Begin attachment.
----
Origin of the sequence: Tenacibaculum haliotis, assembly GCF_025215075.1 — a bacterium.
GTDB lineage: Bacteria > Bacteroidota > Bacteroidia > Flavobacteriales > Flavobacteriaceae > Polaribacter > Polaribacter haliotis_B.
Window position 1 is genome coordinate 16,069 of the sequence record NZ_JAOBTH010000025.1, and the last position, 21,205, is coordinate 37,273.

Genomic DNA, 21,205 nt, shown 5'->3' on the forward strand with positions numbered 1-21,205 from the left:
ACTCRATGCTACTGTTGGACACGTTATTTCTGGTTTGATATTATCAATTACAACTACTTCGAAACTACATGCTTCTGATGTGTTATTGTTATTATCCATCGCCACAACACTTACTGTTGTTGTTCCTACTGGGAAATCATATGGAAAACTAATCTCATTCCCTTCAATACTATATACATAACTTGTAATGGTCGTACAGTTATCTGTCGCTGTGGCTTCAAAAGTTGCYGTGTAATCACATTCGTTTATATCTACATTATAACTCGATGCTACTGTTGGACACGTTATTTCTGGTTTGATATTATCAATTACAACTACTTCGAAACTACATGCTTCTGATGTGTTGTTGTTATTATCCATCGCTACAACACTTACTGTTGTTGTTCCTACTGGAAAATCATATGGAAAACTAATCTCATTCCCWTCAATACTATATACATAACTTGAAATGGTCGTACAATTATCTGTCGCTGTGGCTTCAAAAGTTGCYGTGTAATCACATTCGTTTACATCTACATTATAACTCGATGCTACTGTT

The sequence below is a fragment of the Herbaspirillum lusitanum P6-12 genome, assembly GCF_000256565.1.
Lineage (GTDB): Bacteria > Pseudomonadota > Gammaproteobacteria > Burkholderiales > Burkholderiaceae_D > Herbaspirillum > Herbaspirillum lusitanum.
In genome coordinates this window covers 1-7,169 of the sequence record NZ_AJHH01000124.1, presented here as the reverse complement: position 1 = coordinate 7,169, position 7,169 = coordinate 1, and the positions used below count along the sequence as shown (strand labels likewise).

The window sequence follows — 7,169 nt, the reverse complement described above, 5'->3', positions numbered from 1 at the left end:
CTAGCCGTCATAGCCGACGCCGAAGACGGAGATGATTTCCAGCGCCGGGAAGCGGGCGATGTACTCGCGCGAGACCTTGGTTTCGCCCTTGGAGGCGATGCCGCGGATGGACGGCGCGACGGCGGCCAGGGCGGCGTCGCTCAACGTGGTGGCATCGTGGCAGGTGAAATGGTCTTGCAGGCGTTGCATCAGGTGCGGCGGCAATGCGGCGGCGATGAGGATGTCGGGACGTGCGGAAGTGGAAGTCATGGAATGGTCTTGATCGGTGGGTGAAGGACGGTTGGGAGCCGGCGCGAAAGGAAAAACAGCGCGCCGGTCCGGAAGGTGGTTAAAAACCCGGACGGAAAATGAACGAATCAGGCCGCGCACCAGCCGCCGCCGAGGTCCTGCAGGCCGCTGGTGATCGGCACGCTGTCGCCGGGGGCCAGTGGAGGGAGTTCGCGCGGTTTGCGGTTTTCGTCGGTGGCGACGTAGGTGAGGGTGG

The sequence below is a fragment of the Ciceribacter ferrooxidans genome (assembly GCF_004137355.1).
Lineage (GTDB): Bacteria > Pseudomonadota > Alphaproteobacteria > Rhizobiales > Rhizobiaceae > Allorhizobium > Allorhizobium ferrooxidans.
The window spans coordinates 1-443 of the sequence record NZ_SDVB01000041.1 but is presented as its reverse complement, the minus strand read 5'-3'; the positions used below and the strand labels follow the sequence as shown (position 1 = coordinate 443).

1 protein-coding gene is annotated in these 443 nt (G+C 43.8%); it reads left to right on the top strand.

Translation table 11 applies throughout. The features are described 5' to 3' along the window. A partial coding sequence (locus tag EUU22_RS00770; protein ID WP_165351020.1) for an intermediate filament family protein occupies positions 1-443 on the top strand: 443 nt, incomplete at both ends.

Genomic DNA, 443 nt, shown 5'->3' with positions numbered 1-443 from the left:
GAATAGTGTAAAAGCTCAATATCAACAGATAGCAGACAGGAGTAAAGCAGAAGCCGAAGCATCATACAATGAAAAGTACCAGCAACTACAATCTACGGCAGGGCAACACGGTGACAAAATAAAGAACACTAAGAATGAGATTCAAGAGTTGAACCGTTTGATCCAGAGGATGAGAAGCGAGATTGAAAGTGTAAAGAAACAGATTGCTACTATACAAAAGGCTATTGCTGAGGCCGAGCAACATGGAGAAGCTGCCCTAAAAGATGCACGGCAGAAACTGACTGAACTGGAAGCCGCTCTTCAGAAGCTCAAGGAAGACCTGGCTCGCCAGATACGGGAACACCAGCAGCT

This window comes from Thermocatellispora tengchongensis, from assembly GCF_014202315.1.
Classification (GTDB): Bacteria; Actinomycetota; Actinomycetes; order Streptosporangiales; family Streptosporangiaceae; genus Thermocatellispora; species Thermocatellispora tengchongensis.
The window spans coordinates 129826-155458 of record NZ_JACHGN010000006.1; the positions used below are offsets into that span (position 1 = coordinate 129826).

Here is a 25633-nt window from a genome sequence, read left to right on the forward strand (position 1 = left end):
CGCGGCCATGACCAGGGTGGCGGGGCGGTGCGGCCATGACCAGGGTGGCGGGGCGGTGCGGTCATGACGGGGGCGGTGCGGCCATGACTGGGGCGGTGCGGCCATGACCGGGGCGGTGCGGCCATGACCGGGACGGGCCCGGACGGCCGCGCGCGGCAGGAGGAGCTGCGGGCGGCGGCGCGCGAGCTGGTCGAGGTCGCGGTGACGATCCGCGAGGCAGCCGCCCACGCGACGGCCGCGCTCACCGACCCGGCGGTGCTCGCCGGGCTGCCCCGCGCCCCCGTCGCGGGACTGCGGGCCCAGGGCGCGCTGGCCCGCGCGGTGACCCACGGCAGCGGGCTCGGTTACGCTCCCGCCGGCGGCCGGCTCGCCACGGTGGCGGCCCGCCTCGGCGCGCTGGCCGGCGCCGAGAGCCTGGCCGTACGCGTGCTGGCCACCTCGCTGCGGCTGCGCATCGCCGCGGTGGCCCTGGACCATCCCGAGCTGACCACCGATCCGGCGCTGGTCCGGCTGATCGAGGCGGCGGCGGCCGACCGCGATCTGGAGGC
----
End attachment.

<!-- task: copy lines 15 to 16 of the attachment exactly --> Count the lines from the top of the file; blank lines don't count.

Translation table 11 applies throughout. The features are described 5' to 3' along the window. A partial coding sequence (locus tag EUU22_RS00770; protein ID WP_165351020.1) for an intermediate filament family protein occupies positions 1-443 on the top strand: 443 nt, incomplete at both ends.

Genomic DNA, 443 nt, shown 5'->3' with positions numbered 1-443 from the left: